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If the tangential acceleration is $\mathrm d|v|/\mathrm dt$ then isn't it just the magnitude of the acceleration of the object because $\mathrm dv/\mathrm dt$ is acceleration?

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2 Answers 2

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You've got to be careful with notation when differentiating vectors, because it's very easy to make mistakes.

The acceleration is a vector and is a derivative of the velocity vector \begin{equation} \vec{a} = \frac{d \vec{v}}{d t} \end{equation} It is often useful to express this in terms of components. Let's stick with Cartesian coordinates, since then we don't have to worry about derivatives of the basis vectors. If we define $\hat{e}_i$ (where $i=x, y, z$) to be a set of three unit vectors in the $x, y, z$ directions, then since $d\hat{e}_i/dt$=0, we have that the components of the acceleration are related to the components of the time derivatives of the velocity vector by \begin{equation} a_i = \hat{e}_i \cdot \vec{a} = \hat{e}_i \cdot \frac{d \vec{v}}{d t} = \frac{d}{dt} \left(\hat{e}_i \cdot \vec{v}\right) = \frac{d v_i}{dt} \end{equation} where $\vec{A}\cdot \vec{B}$ represents the dot product between $\vec{A}$ and $\vec{B}$. The magntitude of the acceleration vector is \begin{equation} |\vec{a}| = \sqrt{a_x^2 + a_y^2 + a_z^2} = \sqrt{\vec{a} \cdot \vec{a}} \end{equation}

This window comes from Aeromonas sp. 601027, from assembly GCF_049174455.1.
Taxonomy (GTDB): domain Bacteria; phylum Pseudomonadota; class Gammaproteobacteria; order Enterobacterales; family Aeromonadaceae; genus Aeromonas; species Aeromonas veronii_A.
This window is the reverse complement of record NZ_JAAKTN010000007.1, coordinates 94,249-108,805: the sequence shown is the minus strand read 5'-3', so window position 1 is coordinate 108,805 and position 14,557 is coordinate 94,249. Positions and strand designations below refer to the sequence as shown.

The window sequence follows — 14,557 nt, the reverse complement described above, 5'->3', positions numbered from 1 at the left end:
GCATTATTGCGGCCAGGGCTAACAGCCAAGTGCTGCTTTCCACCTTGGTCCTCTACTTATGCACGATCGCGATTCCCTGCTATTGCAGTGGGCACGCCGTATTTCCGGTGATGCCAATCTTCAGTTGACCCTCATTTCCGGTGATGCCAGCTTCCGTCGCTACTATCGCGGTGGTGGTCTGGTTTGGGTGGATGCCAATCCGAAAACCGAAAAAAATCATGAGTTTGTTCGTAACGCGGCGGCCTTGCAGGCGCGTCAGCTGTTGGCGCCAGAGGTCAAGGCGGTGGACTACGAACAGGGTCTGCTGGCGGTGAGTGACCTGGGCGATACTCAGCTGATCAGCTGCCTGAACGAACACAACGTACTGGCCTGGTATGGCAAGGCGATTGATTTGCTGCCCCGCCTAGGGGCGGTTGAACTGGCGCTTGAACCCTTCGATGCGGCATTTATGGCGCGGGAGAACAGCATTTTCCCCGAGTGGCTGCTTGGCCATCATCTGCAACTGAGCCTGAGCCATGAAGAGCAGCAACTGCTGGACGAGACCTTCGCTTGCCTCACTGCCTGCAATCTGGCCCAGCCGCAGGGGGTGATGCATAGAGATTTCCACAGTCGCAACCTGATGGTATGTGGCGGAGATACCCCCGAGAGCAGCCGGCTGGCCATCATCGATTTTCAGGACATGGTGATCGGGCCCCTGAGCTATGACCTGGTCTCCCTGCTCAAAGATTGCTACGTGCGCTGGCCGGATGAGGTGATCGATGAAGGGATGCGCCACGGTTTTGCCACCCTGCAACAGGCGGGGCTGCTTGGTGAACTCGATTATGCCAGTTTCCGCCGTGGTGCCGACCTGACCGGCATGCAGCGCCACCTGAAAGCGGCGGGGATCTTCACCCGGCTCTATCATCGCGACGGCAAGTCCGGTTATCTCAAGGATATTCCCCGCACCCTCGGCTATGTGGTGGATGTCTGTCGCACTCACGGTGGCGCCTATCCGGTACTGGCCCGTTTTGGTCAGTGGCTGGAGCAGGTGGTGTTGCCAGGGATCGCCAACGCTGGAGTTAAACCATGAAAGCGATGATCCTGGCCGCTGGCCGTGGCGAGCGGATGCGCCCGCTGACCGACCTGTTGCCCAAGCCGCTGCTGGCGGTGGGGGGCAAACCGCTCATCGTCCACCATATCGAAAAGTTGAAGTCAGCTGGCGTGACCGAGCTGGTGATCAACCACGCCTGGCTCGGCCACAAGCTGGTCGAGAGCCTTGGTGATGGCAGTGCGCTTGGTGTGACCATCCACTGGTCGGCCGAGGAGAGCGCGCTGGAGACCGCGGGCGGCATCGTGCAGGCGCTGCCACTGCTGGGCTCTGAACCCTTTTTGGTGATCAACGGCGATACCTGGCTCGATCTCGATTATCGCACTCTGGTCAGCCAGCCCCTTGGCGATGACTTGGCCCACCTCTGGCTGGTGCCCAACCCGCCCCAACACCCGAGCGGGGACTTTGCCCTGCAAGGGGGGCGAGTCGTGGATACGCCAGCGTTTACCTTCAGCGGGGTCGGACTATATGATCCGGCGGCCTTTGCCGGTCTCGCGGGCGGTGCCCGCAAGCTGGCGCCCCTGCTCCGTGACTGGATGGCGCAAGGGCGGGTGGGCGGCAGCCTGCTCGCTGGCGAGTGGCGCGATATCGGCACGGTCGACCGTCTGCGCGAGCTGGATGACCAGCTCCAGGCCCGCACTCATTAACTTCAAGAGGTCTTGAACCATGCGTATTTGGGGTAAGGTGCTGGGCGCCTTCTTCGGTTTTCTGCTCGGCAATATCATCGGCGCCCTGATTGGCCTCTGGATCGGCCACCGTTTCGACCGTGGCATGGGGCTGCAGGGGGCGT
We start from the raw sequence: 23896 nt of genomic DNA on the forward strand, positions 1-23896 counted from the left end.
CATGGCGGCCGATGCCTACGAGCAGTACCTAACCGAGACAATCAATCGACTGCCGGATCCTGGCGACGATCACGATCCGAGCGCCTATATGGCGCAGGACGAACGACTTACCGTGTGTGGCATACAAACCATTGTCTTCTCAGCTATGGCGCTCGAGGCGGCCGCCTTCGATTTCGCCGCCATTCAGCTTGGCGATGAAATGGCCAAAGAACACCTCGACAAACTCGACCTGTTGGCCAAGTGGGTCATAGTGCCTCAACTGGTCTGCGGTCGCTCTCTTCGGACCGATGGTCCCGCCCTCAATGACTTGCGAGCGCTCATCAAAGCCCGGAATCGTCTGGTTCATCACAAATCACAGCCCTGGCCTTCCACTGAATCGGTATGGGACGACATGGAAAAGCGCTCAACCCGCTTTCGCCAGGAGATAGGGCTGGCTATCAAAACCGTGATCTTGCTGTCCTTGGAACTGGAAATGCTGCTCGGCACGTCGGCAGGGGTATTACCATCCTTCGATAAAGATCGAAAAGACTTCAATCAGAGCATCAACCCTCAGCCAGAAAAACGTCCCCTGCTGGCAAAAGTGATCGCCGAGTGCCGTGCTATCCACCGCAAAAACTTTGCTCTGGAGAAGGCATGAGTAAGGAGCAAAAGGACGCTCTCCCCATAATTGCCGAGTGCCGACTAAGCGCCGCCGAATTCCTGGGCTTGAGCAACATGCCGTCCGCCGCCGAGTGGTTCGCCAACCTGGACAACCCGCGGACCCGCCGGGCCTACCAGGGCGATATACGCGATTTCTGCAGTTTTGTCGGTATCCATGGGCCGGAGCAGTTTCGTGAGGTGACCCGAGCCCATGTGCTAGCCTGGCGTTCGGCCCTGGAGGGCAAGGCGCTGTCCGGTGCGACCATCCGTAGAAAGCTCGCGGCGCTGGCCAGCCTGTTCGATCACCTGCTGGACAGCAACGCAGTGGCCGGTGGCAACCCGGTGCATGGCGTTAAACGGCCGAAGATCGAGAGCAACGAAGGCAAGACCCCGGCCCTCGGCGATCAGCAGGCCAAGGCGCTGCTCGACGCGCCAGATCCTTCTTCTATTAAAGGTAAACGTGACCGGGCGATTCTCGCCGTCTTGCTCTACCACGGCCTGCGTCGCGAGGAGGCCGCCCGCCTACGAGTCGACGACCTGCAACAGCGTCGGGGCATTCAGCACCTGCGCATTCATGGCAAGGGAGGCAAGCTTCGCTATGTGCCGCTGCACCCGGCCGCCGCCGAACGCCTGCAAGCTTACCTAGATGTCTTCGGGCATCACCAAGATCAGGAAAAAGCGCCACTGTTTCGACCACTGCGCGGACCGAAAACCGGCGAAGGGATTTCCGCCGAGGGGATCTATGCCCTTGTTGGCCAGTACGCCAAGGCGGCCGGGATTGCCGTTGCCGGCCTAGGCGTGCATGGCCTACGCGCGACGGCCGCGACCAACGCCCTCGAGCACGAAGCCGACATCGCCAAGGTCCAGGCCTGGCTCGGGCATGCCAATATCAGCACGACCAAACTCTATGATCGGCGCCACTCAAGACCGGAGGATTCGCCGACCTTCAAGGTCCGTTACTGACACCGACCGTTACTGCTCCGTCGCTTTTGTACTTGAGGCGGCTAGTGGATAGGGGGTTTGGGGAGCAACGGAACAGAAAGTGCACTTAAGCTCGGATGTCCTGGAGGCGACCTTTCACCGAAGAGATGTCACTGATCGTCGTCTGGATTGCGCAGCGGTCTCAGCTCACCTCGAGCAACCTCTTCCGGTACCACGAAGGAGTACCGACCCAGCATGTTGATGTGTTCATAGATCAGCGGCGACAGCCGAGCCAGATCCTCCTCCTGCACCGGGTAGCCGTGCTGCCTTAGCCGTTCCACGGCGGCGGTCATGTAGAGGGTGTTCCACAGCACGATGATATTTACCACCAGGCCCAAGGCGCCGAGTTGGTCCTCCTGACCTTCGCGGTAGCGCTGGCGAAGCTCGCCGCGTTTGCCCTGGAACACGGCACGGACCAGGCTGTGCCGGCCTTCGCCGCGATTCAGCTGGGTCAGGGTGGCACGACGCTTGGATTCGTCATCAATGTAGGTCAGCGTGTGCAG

Now let us differentiate the magnitude of the velocity vector. The magnitude is given by \begin{equation} |\vec{v}| = \sqrt{v_x^2 + v_y^2 + v_z^2} \end{equation} so \begin{eqnarray} \frac{d|\vec{v}|}{dt} &=& \frac{1}{2\sqrt{v_x^2 + v_y^2 + v_z^2}} \left(2 v_x \frac{dv_x}{dt} + 2 v_y \frac{dv_y}{dt} + 2 v_z \frac{dv_z}{dt}\right) \\ &=& \frac{v_x a_x + v_y a_y + v_z a_z}{\sqrt{v_x^2 + v_y^2 + v_z^2}} \\ &=& \frac{\vec{v} \cdot \vec{a}}{|\vec{v}|} \end{eqnarray}

Comparing the expressions we've derived for $|\vec{a}|$ and $\frac{d|\vec{v}|}{dt}$, it's clear that they are not equal. For one thing, $|\vec{a}$| is always positive, while $\frac{d|\vec{v}|}{dt}$ can be positive or negative since $|\vec{v}|$ can be growing or shrinking. For another thing, the magnitudes are also different in general. To give a concrete example, if $a_x=a$, $a_y=a_z=0$, $v_x=v_y=v/\sqrt{2}$, and $v_z=0$, then $|\vec{a}|=|a|$ and $\frac{d|\vec{v}|}{dt} = a / \sqrt{2}$.

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The acceleration vector has two components.

  • The tangential component (tangent to the path) equals the rate of change of speed $a_t = \dot{v}$. Speed is the magnitude of the velocity vector $v = \| \vec{v} \|$ and the velocity vector defines the tangent direction $\hat{e} = \vec{v} / \| \vec{v} \\$

  • The normal component (perpendicular to the path) equals the acceleration due to rotation about a point $a_n = \frac{v^2}{r}$ where $r$ is the radius of curvature.

Together you have

$$ \boxed{ \vec{a} = \dot{v} \hat{e} + \frac{v^2}{r} \hat{n} }$$

You can always decompose any acceleration vector into the above components.

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